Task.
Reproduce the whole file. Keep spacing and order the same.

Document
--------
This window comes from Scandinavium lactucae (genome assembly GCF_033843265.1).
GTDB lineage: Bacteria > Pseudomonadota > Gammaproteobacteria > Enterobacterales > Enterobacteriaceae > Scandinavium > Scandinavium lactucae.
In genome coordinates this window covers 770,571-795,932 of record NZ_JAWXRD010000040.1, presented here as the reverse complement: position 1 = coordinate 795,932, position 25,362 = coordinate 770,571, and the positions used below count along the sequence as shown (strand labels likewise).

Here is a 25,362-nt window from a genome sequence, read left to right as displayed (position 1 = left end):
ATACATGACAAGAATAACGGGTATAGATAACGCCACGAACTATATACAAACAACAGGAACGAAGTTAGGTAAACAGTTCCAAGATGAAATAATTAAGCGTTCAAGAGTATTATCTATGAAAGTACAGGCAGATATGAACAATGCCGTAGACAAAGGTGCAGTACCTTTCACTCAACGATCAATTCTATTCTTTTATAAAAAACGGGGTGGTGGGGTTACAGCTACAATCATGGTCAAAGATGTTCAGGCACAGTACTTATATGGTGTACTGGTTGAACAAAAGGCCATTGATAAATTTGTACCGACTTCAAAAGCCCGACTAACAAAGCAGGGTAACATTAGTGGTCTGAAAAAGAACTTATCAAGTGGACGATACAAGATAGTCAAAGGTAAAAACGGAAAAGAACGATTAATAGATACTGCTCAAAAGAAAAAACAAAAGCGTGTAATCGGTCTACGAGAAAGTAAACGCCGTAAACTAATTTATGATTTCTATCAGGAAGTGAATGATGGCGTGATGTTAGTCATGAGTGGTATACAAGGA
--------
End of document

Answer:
This window comes from Scandinavium lactucae (genome assembly GCF_033843265.1).
GTDB lineage: Bacteria > Pseudomonadota > Gammaproteobacteria > Enterobacterales > Enterobacteriaceae > Scandinavium > Scandinavium lactucae.
In genome coordinates this window covers 770,571-795,932 of record NZ_JAWXRD010000040.1, presented here as the reverse complement: position 1 = coordinate 795,932, position 25,362 = coordinate 770,571, and the positions used below count along the sequence as shown (strand labels likewise).

Here is a 25,362-nt window from a genome sequence, read left to right as displayed (position 1 = left end):
ATACATGACAAGAATAACGGGTATAGATAACGCCACGAACTATATACAAACAACAGGAACGAAGTTAGGTAAACAGTTCCAAGATGAAATAATTAAGCGTTCAAGAGTATTATCTATGAAAGTACAGGCAGATATGAACAATGCCGTAGACAAAGGTGCAGTACCTTTCACTCAACGATCAATTCTATTCTTTTATAAAAAACGGGGTGGTGGGGTTACAGCTACAATCATGGTCAAAGATGTTCAGGCACAGTACTTATATGGTGTACTGGTTGAACAAAAGGCCATTGATAAATTTGTACCGACTTCAAAAGCCCGACTAACAAAGCAGGGTAACATTAGTGGTCTGAAAAAGAACTTATCAAGTGGACGATACAAGATAGTCAAAGGTAAAAACGGAAAAGAACGATTAATAGATACTGCTCAAAAGAAAAAACAAAAGCGTGTAATCGGTCTACGAGAAAGTAAACGCCGTAAACTAATTTATGATTTCTATCAGGAAGTGAATGATGGCGTGATGTTAGTCATGAGTGGTATACAAGGA